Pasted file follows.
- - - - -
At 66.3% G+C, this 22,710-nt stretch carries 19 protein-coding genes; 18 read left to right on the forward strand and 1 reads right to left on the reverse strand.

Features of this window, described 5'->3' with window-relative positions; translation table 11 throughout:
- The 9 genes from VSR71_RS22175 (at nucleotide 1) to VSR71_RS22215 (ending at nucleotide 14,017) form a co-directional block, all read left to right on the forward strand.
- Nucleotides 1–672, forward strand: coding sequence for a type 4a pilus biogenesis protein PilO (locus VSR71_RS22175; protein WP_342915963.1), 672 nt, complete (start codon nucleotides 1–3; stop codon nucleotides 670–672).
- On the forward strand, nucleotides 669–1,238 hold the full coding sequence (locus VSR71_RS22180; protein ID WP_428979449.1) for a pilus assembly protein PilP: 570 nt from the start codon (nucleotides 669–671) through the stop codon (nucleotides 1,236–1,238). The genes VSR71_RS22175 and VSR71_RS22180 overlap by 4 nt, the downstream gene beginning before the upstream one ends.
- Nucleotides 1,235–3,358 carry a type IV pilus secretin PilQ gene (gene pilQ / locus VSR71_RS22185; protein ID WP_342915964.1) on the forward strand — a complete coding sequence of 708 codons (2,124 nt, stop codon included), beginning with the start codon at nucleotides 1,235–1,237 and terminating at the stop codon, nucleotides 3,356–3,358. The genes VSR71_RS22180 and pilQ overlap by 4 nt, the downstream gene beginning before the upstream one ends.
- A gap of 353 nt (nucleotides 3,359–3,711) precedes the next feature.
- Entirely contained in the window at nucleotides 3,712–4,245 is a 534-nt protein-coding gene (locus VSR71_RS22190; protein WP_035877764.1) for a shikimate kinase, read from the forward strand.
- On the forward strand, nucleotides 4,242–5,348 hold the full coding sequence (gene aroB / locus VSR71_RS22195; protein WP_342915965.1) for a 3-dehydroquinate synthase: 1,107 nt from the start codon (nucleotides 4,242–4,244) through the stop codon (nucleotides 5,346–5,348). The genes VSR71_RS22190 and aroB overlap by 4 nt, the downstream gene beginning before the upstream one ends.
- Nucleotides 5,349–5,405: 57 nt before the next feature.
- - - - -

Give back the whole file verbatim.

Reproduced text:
At 66.3% G+C, this 22,710-nt stretch carries 19 protein-coding genes; 18 read left to right on the forward strand and 1 reads right to left on the reverse strand.

Features of this window, described 5'->3' with window-relative positions; translation table 11 throughout:
- The 9 genes from VSR71_RS22175 (at nucleotide 1) to VSR71_RS22215 (ending at nucleotide 14,017) form a co-directional block, all read left to right on the forward strand.
- Nucleotides 1–672, forward strand: coding sequence for a type 4a pilus biogenesis protein PilO (locus VSR71_RS22175; protein WP_342915963.1), 672 nt, complete (start codon nucleotides 1–3; stop codon nucleotides 670–672).
- On the forward strand, nucleotides 669–1,238 hold the full coding sequence (locus VSR71_RS22180; protein ID WP_428979449.1) for a pilus assembly protein PilP: 570 nt from the start codon (nucleotides 669–671) through the stop codon (nucleotides 1,236–1,238). The genes VSR71_RS22175 and VSR71_RS22180 overlap by 4 nt, the downstream gene beginning before the upstream one ends.
- Nucleotides 1,235–3,358 carry a type IV pilus secretin PilQ gene (gene pilQ / locus VSR71_RS22185; protein ID WP_342915964.1) on the forward strand — a complete coding sequence of 708 codons (2,124 nt, stop codon included), beginning with the start codon at nucleotides 1,235–1,237 and terminating at the stop codon, nucleotides 3,356–3,358. The genes VSR71_RS22180 and pilQ overlap by 4 nt, the downstream gene beginning before the upstream one ends.
- A gap of 353 nt (nucleotides 3,359–3,711) precedes the next feature.
- Entirely contained in the window at nucleotides 3,712–4,245 is a 534-nt protein-coding gene (locus VSR71_RS22190; protein WP_035877764.1) for a shikimate kinase, read from the forward strand.
- On the forward strand, nucleotides 4,242–5,348 hold the full coding sequence (gene aroB / locus VSR71_RS22195; protein WP_342915965.1) for a 3-dehydroquinate synthase: 1,107 nt from the start codon (nucleotides 4,242–4,244) through the stop codon (nucleotides 5,346–5,348). The genes VSR71_RS22190 and aroB overlap by 4 nt, the downstream gene beginning before the upstream one ends.
- Nucleotides 5,349–5,405: 57 nt before the next feature.